BlackBerry KEYone has now been launched at the MWC 2017 in Barcelona and is expected to lead the turnaround story for BlackBerry notwithstanding the company’s shift in focus to software business. BlackBerry is keen to ensure that its brand identity in the smartphone space remains protected even as it transitions to become a company wholly focused on the software business which is expected to be more lucrative. With this objective, BlackBerry has chosen 3 partners, TCL in China, BB Merah Putih in Indonesia and Optiemus Infracom in India who are licensed to design, manufacture, and market smartphones under the BlackBerry brand with security software and related updates coming from BlackBerry itself. By adopting the licensing route for the phone business, BlackBerry will streamline its present business and downsize the expensive workforce in the phone segment.
BlackBerry KEYone takes the company closer to achieving turnaround
The new device launched now presents BlackBerry with the opportunity of a high-margin pad for its top line while cutting low ROI and expensive workforce in the beleaguered handheld segment. The move is also expected to help BB focus more on its software business which is showing signs of a healthy growth.
The licensing route adopted by BB gives it a might way to leverage the intangible and under-utilized value to boost its brand recognition in the smartphone space while safeguarding shareholder value by competing in a sector where its fortunes are dwindling. Chastened by the experience from its Priv, the turnaround story appears convincing now.
Security in focus with the BlackBerry KEYone
The new device manufactured by TCL, one of the licensing partners of BlackBerry runs on Android and focuses on security. Priced at $549, most reviews place the phone as a mid-budget device with the BlackBerry DTEK pre-installed for security. Other features are in line with the expectations for a phone at its price band.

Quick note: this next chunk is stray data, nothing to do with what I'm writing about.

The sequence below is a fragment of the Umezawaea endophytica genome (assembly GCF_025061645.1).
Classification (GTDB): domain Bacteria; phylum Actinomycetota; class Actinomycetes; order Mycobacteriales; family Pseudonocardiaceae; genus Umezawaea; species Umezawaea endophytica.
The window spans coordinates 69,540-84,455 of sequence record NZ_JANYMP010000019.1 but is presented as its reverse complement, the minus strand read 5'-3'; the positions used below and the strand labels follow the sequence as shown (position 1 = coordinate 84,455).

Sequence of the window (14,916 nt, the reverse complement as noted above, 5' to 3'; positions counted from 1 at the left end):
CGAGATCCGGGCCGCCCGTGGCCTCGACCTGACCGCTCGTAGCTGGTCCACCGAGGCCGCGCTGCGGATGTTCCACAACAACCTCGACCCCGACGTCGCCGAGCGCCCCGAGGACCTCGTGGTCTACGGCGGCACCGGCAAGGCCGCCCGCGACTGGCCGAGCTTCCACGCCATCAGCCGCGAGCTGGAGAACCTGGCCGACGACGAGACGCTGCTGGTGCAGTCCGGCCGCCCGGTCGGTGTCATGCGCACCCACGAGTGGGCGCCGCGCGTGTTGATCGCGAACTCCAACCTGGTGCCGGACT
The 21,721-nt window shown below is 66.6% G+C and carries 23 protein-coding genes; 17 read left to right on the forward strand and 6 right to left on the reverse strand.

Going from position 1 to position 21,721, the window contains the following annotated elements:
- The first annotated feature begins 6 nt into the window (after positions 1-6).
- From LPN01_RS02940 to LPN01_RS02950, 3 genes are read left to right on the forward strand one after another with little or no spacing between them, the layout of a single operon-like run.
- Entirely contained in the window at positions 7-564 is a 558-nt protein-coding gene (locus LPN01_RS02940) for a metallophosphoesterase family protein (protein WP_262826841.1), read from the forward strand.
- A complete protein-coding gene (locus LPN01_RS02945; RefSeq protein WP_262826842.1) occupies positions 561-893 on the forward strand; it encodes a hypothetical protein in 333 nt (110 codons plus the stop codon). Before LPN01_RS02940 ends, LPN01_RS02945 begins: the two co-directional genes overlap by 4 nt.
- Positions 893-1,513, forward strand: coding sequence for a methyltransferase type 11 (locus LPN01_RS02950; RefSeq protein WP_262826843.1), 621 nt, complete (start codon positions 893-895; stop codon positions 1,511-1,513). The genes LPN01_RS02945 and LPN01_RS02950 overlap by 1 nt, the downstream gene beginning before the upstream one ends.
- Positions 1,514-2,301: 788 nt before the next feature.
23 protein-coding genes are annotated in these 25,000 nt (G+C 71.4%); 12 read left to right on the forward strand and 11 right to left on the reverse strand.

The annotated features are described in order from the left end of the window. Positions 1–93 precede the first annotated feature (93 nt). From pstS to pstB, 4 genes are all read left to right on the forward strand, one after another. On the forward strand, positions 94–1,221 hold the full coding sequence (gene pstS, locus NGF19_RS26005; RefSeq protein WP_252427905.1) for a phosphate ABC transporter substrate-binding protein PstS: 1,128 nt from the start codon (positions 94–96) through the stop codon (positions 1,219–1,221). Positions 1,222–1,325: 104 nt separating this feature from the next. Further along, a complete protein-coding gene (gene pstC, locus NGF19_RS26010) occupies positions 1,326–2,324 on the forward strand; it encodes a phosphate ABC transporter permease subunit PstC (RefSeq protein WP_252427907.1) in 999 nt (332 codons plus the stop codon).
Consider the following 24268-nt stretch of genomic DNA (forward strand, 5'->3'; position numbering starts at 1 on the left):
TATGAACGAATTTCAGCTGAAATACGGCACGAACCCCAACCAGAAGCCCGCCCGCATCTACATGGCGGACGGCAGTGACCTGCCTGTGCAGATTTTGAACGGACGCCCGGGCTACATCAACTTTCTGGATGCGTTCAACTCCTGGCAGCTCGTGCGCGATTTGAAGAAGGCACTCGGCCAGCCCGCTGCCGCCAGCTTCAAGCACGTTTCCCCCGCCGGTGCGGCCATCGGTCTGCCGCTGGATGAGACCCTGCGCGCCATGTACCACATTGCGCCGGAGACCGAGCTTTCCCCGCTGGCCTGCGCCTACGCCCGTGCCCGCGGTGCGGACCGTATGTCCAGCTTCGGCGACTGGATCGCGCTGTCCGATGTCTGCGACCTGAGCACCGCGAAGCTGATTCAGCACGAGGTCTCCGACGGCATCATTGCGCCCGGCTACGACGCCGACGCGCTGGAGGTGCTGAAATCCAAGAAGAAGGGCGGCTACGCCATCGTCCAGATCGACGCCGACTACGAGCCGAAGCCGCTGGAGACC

BlackBerry’s financials to improve with BlackBerry KEYone
However, BlackBerry has not revealed the financial details of the licensing arrangement and the expected revenue accretion. It is expected though that BlackBerry will receive a percentage from the sale of phones by its licensing partners without any overhanging costs attached to it. In 2011, BlackBerry had 17,000 employees, which has now come down to 4.534 employees. However, the revenue generated by each employee is yet to see an upward curve and it is expected that with further streamlining this should see significant improvement in the upcoming quarters. General administration and selling expenses have now been pegged at $586 million and this is one area where we can expect fast and positive changes. As the licensing deals start contributing revenue to BB, it should help clean up the numbers and find more cash that can be deployed in the security software side where the margins are higher compared to the phone business. Even with all these changes happening, it could be another full year before investors can find attractive valuation for the BlackBerry shares.